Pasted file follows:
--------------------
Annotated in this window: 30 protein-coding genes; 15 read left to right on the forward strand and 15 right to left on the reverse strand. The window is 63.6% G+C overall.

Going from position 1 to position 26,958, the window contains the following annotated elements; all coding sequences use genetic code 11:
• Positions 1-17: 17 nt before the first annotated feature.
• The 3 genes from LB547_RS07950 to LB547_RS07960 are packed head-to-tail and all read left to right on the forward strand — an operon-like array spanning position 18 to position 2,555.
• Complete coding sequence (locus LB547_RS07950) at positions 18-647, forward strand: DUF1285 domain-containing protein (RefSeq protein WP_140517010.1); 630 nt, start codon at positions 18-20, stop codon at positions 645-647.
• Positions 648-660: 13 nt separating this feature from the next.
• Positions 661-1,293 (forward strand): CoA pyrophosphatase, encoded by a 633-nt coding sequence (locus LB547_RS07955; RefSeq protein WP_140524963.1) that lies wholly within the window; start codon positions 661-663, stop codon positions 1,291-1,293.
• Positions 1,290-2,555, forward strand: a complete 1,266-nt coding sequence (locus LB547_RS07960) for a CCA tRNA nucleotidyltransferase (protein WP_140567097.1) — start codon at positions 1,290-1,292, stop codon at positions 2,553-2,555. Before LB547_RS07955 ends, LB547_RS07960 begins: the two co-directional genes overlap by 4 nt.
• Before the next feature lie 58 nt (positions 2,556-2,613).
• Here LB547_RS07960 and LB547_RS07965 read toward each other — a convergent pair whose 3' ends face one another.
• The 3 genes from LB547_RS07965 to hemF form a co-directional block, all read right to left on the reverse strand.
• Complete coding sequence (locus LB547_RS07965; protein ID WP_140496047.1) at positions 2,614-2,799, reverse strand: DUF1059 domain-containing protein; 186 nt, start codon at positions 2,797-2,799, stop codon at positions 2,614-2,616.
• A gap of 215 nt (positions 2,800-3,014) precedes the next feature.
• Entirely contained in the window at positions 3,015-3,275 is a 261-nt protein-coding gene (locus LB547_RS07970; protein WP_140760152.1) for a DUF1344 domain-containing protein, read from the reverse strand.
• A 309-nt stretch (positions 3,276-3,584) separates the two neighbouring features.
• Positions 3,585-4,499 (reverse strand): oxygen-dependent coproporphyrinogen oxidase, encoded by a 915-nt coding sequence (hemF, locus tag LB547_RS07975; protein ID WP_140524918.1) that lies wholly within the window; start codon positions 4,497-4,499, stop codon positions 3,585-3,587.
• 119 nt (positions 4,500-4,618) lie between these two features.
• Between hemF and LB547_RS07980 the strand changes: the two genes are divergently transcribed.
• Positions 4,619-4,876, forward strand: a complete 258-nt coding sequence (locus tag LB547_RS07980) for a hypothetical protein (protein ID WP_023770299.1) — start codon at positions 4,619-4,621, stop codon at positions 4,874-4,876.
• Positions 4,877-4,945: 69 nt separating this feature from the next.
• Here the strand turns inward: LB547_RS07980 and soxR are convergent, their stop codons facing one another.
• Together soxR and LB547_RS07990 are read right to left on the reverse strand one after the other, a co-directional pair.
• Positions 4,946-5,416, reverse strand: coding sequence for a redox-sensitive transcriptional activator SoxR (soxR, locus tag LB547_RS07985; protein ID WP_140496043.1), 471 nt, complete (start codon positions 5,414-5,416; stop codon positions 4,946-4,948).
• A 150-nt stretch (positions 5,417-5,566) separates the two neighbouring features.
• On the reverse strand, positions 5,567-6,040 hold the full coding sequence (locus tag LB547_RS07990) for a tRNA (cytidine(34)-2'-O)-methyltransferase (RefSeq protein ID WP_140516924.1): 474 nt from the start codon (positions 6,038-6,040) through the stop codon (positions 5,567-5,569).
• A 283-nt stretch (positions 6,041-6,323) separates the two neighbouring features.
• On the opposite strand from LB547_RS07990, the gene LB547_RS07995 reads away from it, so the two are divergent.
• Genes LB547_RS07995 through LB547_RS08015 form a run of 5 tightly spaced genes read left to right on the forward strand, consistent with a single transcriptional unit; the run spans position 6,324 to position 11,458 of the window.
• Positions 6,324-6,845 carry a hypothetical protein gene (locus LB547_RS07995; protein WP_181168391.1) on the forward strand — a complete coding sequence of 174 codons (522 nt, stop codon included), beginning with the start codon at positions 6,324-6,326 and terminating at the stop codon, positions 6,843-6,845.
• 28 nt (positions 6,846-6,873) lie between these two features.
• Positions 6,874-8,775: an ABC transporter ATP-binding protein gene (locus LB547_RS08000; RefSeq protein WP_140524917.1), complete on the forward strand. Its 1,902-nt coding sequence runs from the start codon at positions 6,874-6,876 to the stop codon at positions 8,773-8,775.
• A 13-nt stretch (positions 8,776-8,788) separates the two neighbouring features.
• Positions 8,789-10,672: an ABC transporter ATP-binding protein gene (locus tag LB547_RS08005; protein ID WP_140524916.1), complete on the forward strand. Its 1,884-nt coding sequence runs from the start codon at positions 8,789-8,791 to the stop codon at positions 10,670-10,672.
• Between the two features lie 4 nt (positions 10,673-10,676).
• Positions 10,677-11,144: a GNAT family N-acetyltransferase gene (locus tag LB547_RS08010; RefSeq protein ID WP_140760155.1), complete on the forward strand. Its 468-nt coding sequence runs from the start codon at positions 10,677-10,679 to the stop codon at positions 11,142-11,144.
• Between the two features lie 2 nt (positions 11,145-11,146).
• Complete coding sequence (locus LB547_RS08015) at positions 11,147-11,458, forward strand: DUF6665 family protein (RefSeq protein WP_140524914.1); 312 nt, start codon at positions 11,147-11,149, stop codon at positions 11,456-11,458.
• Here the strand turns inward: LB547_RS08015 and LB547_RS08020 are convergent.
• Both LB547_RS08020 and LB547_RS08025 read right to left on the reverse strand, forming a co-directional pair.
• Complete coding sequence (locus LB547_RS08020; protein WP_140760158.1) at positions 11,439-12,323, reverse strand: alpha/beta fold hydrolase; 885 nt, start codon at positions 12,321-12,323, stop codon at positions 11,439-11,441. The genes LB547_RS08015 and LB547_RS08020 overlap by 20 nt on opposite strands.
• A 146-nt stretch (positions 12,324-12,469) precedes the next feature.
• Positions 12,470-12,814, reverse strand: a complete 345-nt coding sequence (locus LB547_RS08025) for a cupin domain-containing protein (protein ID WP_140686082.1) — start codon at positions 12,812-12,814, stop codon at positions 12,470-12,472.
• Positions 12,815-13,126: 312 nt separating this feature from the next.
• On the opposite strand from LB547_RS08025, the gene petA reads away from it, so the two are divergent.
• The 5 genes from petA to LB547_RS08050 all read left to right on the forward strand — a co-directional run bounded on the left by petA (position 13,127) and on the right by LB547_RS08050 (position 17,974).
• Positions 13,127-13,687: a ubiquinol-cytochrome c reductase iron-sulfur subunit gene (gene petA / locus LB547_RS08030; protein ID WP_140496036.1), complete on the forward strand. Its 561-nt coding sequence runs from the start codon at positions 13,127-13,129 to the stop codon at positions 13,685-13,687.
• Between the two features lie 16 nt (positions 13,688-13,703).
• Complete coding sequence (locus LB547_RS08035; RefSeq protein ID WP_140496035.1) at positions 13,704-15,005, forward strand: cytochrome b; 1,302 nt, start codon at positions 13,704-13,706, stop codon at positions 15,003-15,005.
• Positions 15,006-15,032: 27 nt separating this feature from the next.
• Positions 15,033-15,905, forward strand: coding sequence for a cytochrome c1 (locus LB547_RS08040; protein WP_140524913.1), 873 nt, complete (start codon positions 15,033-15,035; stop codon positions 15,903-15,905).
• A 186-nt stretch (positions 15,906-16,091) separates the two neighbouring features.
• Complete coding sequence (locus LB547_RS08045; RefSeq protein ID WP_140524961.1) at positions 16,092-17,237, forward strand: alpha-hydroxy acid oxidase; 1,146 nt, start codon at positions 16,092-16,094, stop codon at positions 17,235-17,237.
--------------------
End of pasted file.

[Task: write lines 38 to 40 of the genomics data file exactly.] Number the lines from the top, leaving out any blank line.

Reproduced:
• Here the strand turns inward: LB547_RS08015 and LB547_RS08020 are convergent.
• Both LB547_RS08020 and LB547_RS08025 read right to left on the reverse strand, forming a co-directional pair.
• Complete coding sequence (locus LB547_RS08020; protein WP_140760158.1) at positions 11,439-12,323, reverse strand: alpha/beta fold hydrolase; 885 nt, start codon at positions 12,321-12,323, stop codon at positions 11,439-11,441. The genes LB547_RS08015 and LB547_RS08020 overlap by 20 nt on opposite strands.